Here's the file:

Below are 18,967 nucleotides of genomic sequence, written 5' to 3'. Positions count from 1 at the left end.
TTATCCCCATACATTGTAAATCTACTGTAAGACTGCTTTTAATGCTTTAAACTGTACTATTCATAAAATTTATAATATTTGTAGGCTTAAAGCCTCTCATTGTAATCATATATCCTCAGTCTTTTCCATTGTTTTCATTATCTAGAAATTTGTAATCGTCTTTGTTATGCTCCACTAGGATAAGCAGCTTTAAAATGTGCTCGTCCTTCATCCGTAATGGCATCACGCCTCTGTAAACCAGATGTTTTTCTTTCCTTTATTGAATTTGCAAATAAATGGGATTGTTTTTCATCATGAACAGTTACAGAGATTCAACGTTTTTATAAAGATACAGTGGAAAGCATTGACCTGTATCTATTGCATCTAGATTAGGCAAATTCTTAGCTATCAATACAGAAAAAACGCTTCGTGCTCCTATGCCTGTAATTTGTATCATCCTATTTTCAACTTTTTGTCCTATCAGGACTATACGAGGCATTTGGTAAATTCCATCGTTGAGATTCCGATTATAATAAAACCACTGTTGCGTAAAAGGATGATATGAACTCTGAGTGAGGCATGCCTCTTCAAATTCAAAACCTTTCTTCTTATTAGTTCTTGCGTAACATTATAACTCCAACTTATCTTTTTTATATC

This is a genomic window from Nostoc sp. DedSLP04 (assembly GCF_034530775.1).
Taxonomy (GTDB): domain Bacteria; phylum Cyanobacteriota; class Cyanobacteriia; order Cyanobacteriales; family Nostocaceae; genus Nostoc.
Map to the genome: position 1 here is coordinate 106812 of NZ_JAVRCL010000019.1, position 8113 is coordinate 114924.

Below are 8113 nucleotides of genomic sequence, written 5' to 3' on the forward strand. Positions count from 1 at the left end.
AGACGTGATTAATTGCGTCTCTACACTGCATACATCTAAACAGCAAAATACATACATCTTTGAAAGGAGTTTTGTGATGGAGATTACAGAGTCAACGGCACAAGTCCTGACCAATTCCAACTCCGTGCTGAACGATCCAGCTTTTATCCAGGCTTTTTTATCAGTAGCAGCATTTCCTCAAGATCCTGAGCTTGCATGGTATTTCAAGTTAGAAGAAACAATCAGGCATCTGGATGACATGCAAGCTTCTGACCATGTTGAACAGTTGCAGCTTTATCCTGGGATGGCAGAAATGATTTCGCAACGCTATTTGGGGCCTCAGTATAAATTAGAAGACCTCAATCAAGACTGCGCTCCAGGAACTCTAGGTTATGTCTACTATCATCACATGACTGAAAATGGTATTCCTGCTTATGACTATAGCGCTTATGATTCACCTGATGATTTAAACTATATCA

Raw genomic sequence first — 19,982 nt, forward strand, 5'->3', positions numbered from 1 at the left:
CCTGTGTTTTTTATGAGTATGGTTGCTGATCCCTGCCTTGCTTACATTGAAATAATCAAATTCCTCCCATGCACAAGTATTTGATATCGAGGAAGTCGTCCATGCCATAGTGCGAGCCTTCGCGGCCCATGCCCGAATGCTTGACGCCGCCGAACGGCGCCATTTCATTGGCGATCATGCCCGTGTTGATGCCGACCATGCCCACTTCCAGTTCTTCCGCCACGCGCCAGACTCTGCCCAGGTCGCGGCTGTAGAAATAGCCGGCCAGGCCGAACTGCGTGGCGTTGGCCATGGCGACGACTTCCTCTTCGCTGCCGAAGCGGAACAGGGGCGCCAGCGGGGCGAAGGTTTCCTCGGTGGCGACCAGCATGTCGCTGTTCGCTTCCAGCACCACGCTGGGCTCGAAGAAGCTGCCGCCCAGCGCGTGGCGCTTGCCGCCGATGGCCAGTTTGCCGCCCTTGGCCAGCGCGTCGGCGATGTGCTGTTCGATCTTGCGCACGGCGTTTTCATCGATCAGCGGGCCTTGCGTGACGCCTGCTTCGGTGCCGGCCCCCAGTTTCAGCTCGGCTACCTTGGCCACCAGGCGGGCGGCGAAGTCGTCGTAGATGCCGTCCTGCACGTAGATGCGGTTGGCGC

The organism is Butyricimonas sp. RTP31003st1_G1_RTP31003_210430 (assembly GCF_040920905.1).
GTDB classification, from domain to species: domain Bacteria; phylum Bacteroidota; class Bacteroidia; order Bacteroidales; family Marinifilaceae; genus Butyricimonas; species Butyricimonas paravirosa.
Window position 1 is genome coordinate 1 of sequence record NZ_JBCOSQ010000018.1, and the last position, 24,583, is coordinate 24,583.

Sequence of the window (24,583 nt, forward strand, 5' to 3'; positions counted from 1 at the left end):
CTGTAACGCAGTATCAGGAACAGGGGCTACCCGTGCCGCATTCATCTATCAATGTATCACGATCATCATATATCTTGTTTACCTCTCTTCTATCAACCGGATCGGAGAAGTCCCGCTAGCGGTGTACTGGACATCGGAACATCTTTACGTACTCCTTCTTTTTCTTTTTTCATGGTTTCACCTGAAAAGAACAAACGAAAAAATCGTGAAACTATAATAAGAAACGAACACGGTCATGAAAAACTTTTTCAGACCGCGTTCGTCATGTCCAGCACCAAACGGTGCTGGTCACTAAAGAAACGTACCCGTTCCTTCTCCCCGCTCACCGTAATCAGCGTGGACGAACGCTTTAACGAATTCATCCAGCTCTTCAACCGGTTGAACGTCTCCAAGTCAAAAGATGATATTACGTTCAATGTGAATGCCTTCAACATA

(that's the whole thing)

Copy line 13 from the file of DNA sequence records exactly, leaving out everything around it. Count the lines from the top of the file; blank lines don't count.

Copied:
Sequence of the window (24,583 nt, forward strand, 5' to 3'; positions counted from 1 at the left end):